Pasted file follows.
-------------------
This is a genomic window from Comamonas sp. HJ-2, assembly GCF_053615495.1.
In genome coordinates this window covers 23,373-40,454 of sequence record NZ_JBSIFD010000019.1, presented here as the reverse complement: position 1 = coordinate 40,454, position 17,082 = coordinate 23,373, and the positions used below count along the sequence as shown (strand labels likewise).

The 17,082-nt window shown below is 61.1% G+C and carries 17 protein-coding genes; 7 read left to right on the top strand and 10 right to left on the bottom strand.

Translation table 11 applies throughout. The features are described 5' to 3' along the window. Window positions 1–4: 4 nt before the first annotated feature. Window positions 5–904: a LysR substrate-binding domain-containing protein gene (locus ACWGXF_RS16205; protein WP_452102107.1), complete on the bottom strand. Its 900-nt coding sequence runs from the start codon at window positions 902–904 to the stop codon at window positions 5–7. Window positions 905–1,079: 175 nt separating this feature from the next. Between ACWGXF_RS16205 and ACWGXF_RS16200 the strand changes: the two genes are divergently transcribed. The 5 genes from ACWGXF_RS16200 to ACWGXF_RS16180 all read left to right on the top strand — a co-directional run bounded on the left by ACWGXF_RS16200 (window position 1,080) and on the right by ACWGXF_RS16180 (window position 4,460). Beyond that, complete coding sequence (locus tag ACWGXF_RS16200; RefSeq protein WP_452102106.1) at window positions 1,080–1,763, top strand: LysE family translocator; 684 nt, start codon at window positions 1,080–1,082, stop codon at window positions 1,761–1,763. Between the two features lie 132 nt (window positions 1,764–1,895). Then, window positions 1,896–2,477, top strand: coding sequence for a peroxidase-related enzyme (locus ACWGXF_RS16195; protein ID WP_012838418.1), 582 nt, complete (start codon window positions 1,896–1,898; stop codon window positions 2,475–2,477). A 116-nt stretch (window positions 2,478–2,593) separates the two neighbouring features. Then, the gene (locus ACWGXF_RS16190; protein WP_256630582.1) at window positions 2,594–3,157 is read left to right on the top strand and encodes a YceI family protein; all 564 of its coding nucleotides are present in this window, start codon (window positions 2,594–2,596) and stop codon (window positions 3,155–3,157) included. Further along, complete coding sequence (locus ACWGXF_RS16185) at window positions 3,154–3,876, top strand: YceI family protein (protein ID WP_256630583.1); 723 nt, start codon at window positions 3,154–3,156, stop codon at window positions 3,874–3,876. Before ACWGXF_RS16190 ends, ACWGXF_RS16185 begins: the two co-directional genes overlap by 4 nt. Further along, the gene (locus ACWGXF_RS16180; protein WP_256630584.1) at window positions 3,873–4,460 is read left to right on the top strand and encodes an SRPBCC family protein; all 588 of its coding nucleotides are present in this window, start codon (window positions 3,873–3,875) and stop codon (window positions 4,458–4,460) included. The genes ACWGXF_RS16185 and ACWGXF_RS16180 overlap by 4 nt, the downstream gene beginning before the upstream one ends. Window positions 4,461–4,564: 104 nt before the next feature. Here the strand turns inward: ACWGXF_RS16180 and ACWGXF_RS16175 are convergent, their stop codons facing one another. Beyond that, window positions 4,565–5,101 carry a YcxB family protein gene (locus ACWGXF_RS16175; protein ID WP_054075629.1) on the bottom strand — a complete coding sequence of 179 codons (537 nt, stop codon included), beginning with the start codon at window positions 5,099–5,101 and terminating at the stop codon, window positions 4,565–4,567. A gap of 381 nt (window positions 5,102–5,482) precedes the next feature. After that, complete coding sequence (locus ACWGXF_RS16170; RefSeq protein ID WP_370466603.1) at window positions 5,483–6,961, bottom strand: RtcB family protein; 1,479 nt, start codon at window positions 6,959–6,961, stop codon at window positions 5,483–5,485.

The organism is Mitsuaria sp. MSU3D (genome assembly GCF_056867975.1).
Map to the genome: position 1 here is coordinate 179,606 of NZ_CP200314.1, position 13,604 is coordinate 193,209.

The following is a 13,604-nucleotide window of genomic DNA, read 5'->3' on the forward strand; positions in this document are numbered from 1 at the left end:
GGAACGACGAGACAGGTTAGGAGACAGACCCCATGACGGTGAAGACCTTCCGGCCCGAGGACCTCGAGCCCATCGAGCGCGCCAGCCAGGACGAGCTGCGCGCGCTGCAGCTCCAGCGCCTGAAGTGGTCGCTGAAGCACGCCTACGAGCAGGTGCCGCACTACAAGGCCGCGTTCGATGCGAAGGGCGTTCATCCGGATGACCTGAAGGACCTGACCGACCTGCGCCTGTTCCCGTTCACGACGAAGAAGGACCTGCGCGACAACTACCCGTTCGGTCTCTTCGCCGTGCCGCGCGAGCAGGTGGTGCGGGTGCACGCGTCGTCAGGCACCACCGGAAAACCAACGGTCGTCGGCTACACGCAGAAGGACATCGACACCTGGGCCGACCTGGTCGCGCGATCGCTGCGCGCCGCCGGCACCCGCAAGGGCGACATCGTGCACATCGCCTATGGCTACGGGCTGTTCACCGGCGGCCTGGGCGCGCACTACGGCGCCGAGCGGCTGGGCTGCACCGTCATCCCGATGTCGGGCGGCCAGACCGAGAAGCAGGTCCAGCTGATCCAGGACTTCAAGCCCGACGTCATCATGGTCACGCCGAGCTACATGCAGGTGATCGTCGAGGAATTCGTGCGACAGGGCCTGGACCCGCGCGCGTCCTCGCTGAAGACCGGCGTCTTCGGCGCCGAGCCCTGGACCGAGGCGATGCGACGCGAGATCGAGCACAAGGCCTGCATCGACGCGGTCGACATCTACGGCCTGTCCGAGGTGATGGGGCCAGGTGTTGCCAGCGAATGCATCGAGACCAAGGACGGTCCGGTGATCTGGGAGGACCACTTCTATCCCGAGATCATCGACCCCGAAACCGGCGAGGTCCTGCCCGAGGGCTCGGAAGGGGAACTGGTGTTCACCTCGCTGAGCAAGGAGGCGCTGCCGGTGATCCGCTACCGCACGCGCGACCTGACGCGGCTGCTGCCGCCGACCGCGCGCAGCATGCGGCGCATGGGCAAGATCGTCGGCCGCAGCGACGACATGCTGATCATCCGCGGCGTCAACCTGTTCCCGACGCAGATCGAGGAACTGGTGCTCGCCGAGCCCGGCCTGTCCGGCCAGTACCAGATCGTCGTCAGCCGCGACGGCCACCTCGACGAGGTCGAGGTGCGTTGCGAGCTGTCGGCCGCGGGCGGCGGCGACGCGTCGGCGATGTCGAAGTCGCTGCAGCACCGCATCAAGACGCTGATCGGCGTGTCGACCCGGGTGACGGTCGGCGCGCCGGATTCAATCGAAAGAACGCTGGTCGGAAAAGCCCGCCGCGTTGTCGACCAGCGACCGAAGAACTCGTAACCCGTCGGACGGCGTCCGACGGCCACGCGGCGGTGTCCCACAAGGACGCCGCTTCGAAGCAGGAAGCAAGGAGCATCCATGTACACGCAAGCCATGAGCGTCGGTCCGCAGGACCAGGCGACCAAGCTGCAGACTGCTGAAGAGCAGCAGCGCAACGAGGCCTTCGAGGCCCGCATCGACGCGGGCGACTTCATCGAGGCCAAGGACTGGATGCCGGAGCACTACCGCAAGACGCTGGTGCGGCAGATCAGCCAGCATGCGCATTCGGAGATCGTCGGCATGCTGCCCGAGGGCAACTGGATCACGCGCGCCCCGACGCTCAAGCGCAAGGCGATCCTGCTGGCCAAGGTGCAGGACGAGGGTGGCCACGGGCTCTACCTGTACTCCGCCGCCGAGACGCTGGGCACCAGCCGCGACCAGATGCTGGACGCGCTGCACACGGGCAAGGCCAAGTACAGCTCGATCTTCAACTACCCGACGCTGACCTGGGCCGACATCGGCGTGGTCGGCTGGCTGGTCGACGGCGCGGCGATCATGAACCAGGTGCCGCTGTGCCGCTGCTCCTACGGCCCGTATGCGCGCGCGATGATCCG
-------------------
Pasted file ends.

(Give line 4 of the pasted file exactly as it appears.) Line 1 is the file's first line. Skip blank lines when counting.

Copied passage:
Translation table 11 applies throughout. The features are described 5' to 3' along the window. Window positions 1–4: 4 nt before the first annotated feature. Window positions 5–904: a LysR substrate-binding domain-containing protein gene (locus ACWGXF_RS16205; protein WP_452102107.1), complete on the bottom strand. Its 900-nt coding sequence runs from the start codon at window positions 902–904 to the stop codon at window positions 5–7. Window positions 905–1,079: 175 nt separating this feature from the next. Between ACWGXF_RS16205 and ACWGXF_RS16200 the strand changes: the two genes are divergently transcribed. The 5 genes from ACWGXF_RS16200 to ACWGXF_RS16180 all read left to right on the top strand — a co-directional run bounded on the left by ACWGXF_RS16200 (window position 1,080) and on the right by ACWGXF_RS16180 (window position 4,460). Beyond that, complete coding sequence (locus tag ACWGXF_RS16200; RefSeq protein WP_452102106.1) at window positions 1,080–1,763, top strand: LysE family translocator; 684 nt, start codon at window positions 1,080–1,082, stop codon at window positions 1,761–1,763. Between the two features lie 132 nt (window positions 1,764–1,895). Then, window positions 1,896–2,477, top strand: coding sequence for a peroxidase-related enzyme (locus ACWGXF_RS16195; protein ID WP_012838418.1), 582 nt, complete (start codon window positions 1,896–1,898; stop codon window positions 2,475–2,477). A 116-nt stretch (window positions 2,478–2,593) separates the two neighbouring features. Then, the gene (locus ACWGXF_RS16190; protein WP_256630582.1) at window positions 2,594–3,157 is read left to right on the top strand and encodes a YceI family protein; all 564 of its coding nucleotides are present in this window, start codon (window positions 2,594–2,596) and stop codon (window positions 3,155–3,157) included. Further along, complete coding sequence (locus ACWGXF_RS16185) at window positions 3,154–3,876, top strand: YceI family protein (protein ID WP_256630583.1); 723 nt, start codon at window positions 3,154–3,156, stop codon at window positions 3,874–3,876. Before ACWGXF_RS16190 ends, ACWGXF_RS16185 begins: the two co-directional genes overlap by 4 nt. Further along, the gene (locus ACWGXF_RS16180; protein WP_256630584.1) at window positions 3,873–4,460 is read left to right on the top strand and encodes an SRPBCC family protein; all 588 of its coding nucleotides are present in this window, start codon (window positions 3,873–3,875) and stop codon (window positions 4,458–4,460) included. The genes ACWGXF_RS16185 and ACWGXF_RS16180 overlap by 4 nt, the downstream gene beginning before the upstream one ends. Window positions 4,461–4,564: 104 nt before the next feature. Here the strand turns inward: ACWGXF_RS16180 and ACWGXF_RS16175 are convergent, their stop codons facing one another. Beyond that, window positions 4,565–5,101 carry a YcxB family protein gene (locus ACWGXF_RS16175; protein ID WP_054075629.1) on the bottom strand — a complete coding sequence of 179 codons (537 nt, stop codon included), beginning with the start codon at window positions 5,099–5,101 and terminating at the stop codon, window positions 4,565–4,567. A gap of 381 nt (window positions 5,102–5,482) precedes the next feature. After that, complete coding sequence (locus ACWGXF_RS16170; RefSeq protein ID WP_370466603.1) at window positions 5,483–6,961, bottom strand: RtcB family protein; 1,479 nt, start codon at window positions 6,959–6,961, stop codon at window positions 5,483–5,485.